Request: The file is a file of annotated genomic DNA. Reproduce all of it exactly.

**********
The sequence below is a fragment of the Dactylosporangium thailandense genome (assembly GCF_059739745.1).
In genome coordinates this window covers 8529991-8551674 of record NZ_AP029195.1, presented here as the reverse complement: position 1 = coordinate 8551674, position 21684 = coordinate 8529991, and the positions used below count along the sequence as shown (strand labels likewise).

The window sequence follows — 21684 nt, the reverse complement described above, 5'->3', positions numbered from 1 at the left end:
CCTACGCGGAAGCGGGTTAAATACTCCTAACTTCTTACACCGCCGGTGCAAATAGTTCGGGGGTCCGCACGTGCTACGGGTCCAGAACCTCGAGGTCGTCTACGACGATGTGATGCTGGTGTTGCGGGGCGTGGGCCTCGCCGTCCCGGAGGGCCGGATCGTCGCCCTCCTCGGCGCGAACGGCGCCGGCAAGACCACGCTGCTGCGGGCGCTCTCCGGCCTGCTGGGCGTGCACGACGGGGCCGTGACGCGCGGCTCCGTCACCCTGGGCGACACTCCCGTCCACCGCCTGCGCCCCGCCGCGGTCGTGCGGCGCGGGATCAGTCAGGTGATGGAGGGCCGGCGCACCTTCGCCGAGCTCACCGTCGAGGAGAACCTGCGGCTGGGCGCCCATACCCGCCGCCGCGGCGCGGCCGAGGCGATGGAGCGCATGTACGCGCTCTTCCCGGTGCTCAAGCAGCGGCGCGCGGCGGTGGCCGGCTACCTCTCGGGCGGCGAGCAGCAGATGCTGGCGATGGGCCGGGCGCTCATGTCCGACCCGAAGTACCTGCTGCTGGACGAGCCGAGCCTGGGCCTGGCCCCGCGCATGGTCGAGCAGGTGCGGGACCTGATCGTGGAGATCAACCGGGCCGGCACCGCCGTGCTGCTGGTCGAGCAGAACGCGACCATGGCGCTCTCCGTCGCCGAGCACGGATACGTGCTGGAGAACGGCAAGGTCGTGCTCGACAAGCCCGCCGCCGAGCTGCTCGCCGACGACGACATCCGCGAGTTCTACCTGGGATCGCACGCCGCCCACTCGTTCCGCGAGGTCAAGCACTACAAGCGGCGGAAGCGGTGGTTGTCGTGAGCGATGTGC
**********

The sequence below is a fragment of the Dactylosporangium thailandense genome (assembly GCF_059739745.1).
In genome coordinates this window covers 8529991-8551674 of record NZ_AP029195.1, presented here as the reverse complement: position 1 = coordinate 8551674, position 21684 = coordinate 8529991, and the positions used below count along the sequence as shown (strand labels likewise).

The window sequence follows — 21684 nt, the reverse complement described above, 5'->3', positions numbered from 1 at the left end:
CCTACGCGGAAGCGGGTTAAATACTCCTAACTTCTTACACCGCCGGTGCAAATAGTTCGGGGGTCCGCACGTGCTACGGGTCCAGAACCTCGAGGTCGTCTACGACGATGTGATGCTGGTGTTGCGGGGCGTGGGCCTCGCCGTCCCGGAGGGCCGGATCGTCGCCCTCCTCGGCGCGAACGGCGCCGGCAAGACCACGCTGCTGCGGGCGCTCTCCGGCCTGCTGGGCGTGCACGACGGGGCCGTGACGCGCGGCTCCGTCACCCTGGGCGACACTCCCGTCCACCGCCTGCGCCCCGCCGCGGTCGTGCGGCGCGGGATCAGTCAGGTGATGGAGGGCCGGCGCACCTTCGCCGAGCTCACCGTCGAGGAGAACCTGCGGCTGGGCGCCCATACCCGCCGCCGCGGCGCGGCCGAGGCGATGGAGCGCATGTACGCGCTCTTCCCGGTGCTCAAGCAGCGGCGCGCGGCGGTGGCCGGCTACCTCTCGGGCGGCGAGCAGCAGATGCTGGCGATGGGCCGGGCGCTCATGTCCGACCCGAAGTACCTGCTGCTGGACGAGCCGAGCCTGGGCCTGGCCCCGCGCATGGTCGAGCAGGTGCGGGACCTGATCGTGGAGATCAACCGGGCCGGCACCGCCGTGCTGCTGGTCGAGCAGAACGCGACCATGGCGCTCTCCGTCGCCGAGCACGGATACGTGCTGGAGAACGGCAAGGTCGTGCTCGACAAGCCCGCCGCCGAGCTGCTCGCCGACGACGACATCCGCGAGTTCTACCTGGGATCGCACGCCGCCCACTCGTTCCGCGAGGTCAAGCACTACAAGCGGCGGAAGCGGTGGTTGTCGTGAGCGATGTGC